Far Out - The Hip Sound - Limelight

This 45 is another recent addition to my collection, having been acquired during the same bit of Chicago digging as the Stanley Keeble & Voices of Triumph 45 posted a few weeks ago. While working my way through a stack of mostly trash, I came across a white label promo that begged to be placed upon the portable for further inspection*. Within seconds of dropping the needle on the record I heard a rather strange, electronic sound that I was sure I'd heard before. At the time I couldn't place exactly where I had heard this song before, but a quick perusal of the label helped push my further inquisition in the right direction. This particular track is credited to two individuals: musique concrete pioneer Pierre Henry and French composer Michel Colombier, who, as far as I was aware, had only worked together on one project, Maurice Bejart's ballet masterpiece, Messe Pour Le Temps Present**. I know what you're all thinking at this point, "how in the hell does a track off of a 'ballet masterpiece' fit into the Trunk of F.U.N.K.?", well luckily for you, this particular track takes some interesting off-kilter electronics typical of musique concrete pieces and applies them over some fairly standard 'freak-beat' fare, resulting in a great, dance floor-friendly 45.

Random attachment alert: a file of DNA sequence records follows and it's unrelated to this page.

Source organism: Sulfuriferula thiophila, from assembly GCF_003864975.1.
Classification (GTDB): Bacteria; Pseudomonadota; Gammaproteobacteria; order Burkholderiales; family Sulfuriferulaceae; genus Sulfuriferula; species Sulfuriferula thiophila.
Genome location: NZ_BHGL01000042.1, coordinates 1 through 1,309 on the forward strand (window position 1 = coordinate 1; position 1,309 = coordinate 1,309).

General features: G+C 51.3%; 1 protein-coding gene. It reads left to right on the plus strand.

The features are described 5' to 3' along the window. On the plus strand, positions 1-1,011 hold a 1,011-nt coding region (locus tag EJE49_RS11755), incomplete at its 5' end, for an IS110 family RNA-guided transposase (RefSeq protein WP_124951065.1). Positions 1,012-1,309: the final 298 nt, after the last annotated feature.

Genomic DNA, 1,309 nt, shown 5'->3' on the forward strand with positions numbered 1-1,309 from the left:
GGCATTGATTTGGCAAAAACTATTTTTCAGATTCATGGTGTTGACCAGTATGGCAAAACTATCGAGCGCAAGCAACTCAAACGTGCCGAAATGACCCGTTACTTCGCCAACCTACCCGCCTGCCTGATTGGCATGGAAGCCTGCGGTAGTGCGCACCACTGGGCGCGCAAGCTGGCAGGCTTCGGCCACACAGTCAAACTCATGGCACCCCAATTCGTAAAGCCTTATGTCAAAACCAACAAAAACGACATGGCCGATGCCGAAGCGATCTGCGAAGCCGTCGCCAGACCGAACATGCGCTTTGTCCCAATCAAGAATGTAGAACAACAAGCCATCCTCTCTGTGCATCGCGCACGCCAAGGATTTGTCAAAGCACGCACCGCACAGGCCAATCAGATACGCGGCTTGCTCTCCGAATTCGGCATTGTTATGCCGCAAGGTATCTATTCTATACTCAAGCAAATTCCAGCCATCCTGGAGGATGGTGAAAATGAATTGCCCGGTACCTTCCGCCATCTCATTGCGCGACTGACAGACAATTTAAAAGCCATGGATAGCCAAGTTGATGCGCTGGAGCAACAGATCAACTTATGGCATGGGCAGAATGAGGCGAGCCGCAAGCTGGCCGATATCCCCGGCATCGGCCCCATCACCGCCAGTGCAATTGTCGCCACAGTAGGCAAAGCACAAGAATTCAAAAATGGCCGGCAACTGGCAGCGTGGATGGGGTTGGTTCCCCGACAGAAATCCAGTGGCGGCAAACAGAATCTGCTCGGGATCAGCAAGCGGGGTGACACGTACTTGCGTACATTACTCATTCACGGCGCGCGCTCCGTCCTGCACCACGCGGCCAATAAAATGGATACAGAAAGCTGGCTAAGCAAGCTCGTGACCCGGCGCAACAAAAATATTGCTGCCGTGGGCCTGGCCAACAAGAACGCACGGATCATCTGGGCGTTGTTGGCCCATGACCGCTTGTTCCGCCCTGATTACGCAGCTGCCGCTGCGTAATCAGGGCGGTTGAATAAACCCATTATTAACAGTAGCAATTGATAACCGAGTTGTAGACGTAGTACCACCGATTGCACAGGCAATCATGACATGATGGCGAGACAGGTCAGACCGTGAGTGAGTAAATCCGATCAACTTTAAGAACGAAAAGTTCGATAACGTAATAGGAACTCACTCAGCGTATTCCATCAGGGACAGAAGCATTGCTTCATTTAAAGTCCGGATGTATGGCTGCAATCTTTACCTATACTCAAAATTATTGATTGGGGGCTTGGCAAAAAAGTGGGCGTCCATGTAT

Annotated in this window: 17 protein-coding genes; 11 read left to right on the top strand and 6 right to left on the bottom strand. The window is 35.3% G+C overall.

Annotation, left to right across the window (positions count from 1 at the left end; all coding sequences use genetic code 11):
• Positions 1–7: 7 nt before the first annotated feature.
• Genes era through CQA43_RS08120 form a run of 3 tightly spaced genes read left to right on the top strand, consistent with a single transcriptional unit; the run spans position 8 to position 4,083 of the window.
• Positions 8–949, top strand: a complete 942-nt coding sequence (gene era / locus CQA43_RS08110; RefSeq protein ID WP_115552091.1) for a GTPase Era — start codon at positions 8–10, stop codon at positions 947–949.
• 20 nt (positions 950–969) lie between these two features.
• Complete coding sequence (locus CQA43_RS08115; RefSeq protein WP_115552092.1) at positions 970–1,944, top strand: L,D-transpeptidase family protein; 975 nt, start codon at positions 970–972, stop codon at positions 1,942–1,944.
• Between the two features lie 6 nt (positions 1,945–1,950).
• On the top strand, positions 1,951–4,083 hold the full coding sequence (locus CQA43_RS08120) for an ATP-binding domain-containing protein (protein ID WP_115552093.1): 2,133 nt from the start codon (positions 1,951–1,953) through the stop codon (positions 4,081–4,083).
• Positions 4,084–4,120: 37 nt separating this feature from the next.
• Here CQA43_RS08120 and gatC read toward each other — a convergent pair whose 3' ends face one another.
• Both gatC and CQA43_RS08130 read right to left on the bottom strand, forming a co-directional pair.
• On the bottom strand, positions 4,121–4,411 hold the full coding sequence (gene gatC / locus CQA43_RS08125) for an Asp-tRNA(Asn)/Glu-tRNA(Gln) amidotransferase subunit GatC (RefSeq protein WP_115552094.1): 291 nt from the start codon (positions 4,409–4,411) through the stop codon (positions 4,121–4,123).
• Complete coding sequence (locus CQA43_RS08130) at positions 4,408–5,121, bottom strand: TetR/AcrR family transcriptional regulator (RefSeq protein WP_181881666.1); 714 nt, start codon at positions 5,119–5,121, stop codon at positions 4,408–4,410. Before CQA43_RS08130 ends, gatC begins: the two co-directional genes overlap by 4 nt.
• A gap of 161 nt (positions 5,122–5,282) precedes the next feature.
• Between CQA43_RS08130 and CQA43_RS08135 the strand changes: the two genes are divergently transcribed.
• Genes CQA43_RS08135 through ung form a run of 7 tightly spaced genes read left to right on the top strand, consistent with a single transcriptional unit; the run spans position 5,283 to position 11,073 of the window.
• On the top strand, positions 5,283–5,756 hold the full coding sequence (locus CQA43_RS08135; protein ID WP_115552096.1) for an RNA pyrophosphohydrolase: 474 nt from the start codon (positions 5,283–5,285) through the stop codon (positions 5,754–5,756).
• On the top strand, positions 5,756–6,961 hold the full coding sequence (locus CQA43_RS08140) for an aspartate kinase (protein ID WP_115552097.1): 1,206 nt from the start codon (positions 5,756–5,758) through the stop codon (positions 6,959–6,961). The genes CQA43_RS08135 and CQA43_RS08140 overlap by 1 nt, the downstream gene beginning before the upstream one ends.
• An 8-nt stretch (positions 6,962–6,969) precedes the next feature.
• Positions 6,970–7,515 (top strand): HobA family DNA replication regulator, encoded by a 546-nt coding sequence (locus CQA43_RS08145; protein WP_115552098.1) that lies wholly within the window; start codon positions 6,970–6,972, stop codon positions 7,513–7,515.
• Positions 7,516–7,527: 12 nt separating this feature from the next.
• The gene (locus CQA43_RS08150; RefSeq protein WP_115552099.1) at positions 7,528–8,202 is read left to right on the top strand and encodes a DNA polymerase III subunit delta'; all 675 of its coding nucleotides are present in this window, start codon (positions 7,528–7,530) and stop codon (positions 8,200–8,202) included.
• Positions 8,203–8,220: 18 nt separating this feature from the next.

Now back to my quest to figure out where I'd heard this record before. With the bit of insight that Henry and Colombier had only worked together on one occasion fresh in my mind, an important series of events needed to be worked through upon arriving home: get the family settled, grab something to eat, and check out the tracklist from Messe Pour Le Temps Present as soon as possible to determine if "Far Out" is included on the record. After a quick once over of the tracklist, it appeared as though today's selection may have been a similar sounding one-off recorded by Henry and Colombier that hadn't made it onto the record. However, a quick listen of Messe Pour Le Temps Present finally answered my questions once and for all. Today's selection does appear on that LP, although on the LP it is titled "Teen Tonic" and is at a slightly lower BPM. I'm still not sure why this track was re-named "Far Out" for this 45, or why Henry and Colombier chose to work under the moniker of The Hip Sound for this particular record only, so if anyone out there has any additional information, passing it along would be greatly appreciated.

Enjoy, and I'll try to be back with a new mix for your listening pleasure in the not too distant future.

* Those that occupy their free time, however fleeting it may be, huddled over boxes in the dingy confines of a used record store can appreciate the sense of curiousity evoked by a 45 titled "Far Out" recorded by a group called The Hip Sound.